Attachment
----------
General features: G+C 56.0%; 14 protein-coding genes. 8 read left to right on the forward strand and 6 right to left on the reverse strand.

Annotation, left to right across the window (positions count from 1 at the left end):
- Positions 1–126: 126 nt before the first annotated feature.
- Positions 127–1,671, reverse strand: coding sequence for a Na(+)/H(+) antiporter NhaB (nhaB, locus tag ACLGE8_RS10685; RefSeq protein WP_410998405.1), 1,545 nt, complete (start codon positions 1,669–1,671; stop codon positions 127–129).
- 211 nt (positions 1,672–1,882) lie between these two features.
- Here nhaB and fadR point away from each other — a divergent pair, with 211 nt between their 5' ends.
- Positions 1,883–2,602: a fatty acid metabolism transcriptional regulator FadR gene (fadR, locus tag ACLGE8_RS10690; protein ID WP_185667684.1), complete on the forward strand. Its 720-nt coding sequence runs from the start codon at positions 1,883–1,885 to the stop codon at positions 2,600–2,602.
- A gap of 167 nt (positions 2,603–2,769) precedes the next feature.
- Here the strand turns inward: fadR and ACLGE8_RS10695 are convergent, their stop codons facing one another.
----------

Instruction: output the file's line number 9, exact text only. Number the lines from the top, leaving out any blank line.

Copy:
- Here the strand turns inward: fadR and ACLGE8_RS10695 are convergent, their stop codons facing one another.